Austin Bay
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President Barack Obama incessantly touts his successful Predator strikes and the raid that killed Osama bin Laden. An al-Qaida militant might find Obama's Internet video touts inflammatory.

The Benghazi attack wasn't an act of sudden rage, an escalating protest kindled by a sacrilegious video. It was a calculated act of war conducted on a date, 9/11, with political significance and symbolic power.

Moreover, this is a presidential election year. U.S. elections offer a savvy enemy the opportunity to damage and perhaps alter U.S. policies.

This is not a new insight. In 1864, the Confederates tried to convince Union voters that the Civil War was unwinnable. The Rebs failed, but in the next century the North Vietnamese didn't.

North Vietnamese Gen. Vo Nguyen Giap launched his 1968 offensive during Vietnam's "Tet" New Year celebrations, but his target was the U.S. election. If the shock of Tet convinced enough Americans that the war was unwinnable, the political repercussions would affect the election and U.S. policy. In a 1989 interview, Giap said his most important fight in 1968 was for American public opinion. Then he added: "Military power is not the decisive factor in war. ... Human beings are the decisive factor."

Human beings remain the decisive factor in the Global War on Terror. Obama tried to scotch the GWOT, preferring "overseas contingency operation," but last week's events demonstrate the struggle continues, with cruel violence and harsh consequences, no matter its name, no matter how hard a president tries to deny it or ignore it.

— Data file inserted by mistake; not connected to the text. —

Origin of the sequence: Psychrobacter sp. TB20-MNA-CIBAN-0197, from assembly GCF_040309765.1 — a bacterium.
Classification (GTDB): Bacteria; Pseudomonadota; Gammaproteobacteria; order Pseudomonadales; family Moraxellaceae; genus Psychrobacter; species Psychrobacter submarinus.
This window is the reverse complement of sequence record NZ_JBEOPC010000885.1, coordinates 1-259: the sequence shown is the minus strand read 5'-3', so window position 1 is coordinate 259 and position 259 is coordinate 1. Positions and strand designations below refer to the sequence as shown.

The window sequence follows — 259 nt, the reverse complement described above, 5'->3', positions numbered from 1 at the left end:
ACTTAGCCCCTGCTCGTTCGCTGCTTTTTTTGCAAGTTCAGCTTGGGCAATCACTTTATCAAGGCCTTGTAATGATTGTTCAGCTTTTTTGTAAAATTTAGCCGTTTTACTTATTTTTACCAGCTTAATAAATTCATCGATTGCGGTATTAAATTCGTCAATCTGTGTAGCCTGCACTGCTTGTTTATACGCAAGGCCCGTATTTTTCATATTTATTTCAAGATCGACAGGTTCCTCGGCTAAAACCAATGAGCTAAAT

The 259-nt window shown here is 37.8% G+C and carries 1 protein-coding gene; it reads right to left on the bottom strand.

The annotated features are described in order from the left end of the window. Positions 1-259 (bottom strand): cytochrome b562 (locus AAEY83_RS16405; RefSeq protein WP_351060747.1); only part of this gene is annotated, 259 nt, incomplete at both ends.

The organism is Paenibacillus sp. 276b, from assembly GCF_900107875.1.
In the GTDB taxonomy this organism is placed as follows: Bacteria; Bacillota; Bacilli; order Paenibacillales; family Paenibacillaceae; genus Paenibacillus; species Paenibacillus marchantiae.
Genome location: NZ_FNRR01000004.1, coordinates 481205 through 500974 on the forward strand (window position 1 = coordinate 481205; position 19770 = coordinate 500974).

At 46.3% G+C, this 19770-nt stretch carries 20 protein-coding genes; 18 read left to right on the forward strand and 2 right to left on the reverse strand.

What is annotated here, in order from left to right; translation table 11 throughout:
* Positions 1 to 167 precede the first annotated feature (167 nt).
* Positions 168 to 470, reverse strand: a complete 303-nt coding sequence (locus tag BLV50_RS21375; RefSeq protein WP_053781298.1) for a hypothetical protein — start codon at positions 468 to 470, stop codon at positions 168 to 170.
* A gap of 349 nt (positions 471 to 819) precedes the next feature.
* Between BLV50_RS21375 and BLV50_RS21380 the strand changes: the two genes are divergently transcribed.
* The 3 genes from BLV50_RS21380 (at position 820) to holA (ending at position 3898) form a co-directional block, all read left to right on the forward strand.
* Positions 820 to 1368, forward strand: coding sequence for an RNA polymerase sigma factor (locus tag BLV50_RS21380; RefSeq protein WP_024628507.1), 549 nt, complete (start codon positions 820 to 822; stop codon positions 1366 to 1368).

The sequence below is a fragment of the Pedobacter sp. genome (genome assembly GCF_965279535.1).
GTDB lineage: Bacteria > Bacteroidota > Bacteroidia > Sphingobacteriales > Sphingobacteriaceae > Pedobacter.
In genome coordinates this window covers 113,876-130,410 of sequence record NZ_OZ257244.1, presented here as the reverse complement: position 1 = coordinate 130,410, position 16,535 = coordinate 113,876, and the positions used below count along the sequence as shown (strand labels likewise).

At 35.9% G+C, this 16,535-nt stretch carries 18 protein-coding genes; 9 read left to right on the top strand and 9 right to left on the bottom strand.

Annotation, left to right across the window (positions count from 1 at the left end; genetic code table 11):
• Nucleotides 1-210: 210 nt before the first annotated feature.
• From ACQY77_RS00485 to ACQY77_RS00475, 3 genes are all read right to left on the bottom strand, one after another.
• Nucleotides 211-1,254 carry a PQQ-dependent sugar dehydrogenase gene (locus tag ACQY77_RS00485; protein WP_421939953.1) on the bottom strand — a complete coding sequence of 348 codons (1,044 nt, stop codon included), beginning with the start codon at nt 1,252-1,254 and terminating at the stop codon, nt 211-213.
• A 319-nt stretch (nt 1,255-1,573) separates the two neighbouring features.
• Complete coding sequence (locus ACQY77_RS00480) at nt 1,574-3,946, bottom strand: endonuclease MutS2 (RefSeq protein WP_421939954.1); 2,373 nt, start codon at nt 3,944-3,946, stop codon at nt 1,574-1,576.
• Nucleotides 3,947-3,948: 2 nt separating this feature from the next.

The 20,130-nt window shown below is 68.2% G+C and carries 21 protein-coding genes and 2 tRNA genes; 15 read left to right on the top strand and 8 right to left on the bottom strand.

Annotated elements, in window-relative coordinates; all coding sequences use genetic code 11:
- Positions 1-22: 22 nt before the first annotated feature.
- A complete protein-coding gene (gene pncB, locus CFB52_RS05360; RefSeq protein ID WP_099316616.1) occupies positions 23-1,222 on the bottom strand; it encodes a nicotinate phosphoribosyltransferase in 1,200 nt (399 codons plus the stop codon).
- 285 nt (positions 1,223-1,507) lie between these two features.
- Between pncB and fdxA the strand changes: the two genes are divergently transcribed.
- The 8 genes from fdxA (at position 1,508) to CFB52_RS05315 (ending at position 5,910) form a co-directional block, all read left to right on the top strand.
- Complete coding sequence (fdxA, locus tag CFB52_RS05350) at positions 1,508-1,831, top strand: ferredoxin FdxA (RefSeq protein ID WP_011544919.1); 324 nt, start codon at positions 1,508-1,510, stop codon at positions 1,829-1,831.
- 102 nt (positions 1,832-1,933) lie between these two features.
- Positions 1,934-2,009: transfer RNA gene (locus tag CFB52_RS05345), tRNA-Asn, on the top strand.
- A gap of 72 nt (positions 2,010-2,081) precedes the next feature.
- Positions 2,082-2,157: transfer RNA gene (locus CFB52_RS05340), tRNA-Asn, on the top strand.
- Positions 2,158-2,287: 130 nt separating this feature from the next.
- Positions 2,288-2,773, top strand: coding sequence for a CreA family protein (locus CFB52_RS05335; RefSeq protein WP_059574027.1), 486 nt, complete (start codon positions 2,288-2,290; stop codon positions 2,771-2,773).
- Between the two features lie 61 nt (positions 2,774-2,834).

For militant Islamists, Sept. 11, 2012, was a low-level, YouTube-era Tet designed to bloody America and weaken U.S. support for Libya, Egypt and Tunisia's moderate Islamist governments. Remember that: militant versus moderate. The attacks also demonstrated how swiftly terrorists can disrupt these fragile democracies.

Public opinion now matters in Libya, Tunisia and Egypt -- so it, too, is a target.

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Austin Bay

Austin Bay is the author of three novels. His third novel, The Wrong Side of Brightness, was published by Putnam/Jove in June 2003. He has also co-authored four non-fiction books, to include A Quick and Dirty Guide to War: Third Edition (with James Dunnigan, Morrow, 1996).
 
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